By Valerie Deering, a Breast Cancer Action Community Leader
My experience with Susan G. Komen’s Race for the Cure began in 2008, when I walked for the first time with a group of fellow social workers as part of a way to give back and help my community in Kansas City, MO. I paid the fee and got the t-shirt, never questioning where my money went. At that point, I was “helping” and that was what mattered.
I continued to walk each year until 2011, when I was diagnosed with breast cancer and was undergoing chemo and radiation. I remembered noticing during the walks the constant inundation of the importance of screening, the importance of screening, the importance of screening! Did I mention the importance of screening? I had a mammogram just a couple of years before my late-stage diagnosis, so this idea that most of the walks promote—that mammograms provide early detection which saves lives—at least for me, wasn’t true.
Still, I walked the following year, which brought an opportunity that allowed me to travel to St. Louis and partake as a “Survivor” in that race. My friend Rosie paid my registration fee, which I wouldn’t have been able to afford because my healthcare costs had put me in debt.
The number of women who were there and carried the same title that I did that day was overwhelming. But not just that, it created that community, that camaraderie, that sisterhood that we as survivors, as people, live for. I remember the headline on the front page of the St. Louis Dispatch that day read “SURVIVOR SISTERS.”
In my attendance as a “Survivor,” I was “honored” through a special ceremony that certainly flooded my emotions. But we were honored as “warriors” more than anything else, which doesn’t really capture some of the realities of this disease. The reality would have represented all the tears shed, not just that day, but throughout the entire cancer process. The reality would have been in realizing that all the lives lost were actual people— mothers, daughters, aunts. The reality would have been in acknowledging all the pain experienced by brothers, sisters, fathers, mothers. All the fear, all the shame, all the trauma.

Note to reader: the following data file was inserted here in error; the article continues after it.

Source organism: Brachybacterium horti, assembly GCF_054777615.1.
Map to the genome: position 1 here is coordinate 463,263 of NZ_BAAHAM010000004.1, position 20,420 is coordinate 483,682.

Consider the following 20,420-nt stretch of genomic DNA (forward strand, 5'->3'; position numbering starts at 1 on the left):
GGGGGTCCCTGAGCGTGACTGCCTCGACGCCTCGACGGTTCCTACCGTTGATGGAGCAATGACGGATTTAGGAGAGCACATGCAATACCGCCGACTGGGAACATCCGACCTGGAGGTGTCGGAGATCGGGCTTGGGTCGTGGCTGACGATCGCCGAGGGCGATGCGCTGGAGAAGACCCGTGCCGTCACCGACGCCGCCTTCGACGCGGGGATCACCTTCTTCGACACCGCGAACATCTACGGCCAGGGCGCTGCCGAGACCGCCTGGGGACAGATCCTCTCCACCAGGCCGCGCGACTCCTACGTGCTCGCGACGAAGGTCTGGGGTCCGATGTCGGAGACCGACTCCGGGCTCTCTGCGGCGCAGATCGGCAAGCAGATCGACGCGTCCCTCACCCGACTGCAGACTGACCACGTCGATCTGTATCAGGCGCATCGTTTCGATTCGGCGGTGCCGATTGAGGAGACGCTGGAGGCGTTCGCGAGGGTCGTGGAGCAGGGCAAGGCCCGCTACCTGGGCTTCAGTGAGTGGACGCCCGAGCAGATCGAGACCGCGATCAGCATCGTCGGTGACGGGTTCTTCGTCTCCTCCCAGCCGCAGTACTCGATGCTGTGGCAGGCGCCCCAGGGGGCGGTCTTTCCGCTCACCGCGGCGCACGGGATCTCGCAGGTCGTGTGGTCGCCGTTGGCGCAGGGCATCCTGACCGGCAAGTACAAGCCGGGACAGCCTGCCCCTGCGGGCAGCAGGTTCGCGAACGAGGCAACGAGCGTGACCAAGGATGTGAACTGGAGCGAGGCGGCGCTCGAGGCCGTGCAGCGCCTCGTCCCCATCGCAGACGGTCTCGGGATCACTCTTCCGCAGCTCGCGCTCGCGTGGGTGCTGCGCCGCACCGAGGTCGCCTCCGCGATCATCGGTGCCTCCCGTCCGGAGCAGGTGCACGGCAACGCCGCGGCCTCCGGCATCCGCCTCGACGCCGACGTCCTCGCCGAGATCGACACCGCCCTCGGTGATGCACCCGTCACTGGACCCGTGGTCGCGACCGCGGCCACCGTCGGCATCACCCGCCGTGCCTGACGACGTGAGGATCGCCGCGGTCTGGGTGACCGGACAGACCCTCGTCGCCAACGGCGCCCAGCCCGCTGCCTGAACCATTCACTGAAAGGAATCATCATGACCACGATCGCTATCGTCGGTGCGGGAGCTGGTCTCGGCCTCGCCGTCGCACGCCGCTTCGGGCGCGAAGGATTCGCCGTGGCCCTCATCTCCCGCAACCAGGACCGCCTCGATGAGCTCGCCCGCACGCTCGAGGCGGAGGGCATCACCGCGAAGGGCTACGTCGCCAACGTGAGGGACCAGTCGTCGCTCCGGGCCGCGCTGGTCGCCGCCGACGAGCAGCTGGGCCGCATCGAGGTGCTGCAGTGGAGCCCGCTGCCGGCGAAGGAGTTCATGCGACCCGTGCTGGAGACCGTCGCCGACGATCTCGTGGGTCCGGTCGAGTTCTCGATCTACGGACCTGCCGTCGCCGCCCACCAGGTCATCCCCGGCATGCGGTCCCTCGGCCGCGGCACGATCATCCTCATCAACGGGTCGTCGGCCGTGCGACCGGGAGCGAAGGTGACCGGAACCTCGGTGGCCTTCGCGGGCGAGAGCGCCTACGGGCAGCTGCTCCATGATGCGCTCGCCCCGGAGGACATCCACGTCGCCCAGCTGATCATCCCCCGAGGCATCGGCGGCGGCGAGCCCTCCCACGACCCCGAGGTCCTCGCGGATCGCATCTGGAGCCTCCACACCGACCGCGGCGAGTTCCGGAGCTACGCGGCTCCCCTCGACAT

I lost my career, my home, some friends, my breasts, my ovaries, lymph nodes, hair, energy, dignity, safety, and hope. When a doctor looks at you, or in my case with eyes closed, and tells you, “Well, the prognosis right now is 6 months to 5 years,” your life changes in ways that can be neither told nor prepared for.
I know that these walks foster what our society longs for so badly: a sense of community and contribution to something that is greater than ourselves. But unfortunately, many of us don’t question where the money is going and which women feel supported—and Komen banks on that.
But now I’m going to start encouraging people to ask questions. I also want to see change. I want the walks to portray breast cancer as the devastating disease it is and stop suggesting that the disease is beatable if you just get a mammogram and “fight” hard. And I want Komen to tell us exactly where the money is going. I want the money to go to research. I want the money to go to community programs that help rehabilitate women during and after treatment. I want the money to help defray a woman’s treatment costs. I want the money to go to helping her support herself or family during treatment, both mentally and physically.
I don’t want this money to go to putting on a show that includes a mecca of pinkwashing. When I attended Komen’s walks, I’m not sure if there was any company that missed out on this opportunity, including ones that make products that contribute to breast cancer. And it was all free to runners. Bags of stuff to take home, to commemorate your experience—to feel good about yourself that you’ve helped a good cause.
It’s important to feel the sense of community that these walks create, but not at the expense of women with the disease. Komen and the like need to change their ways.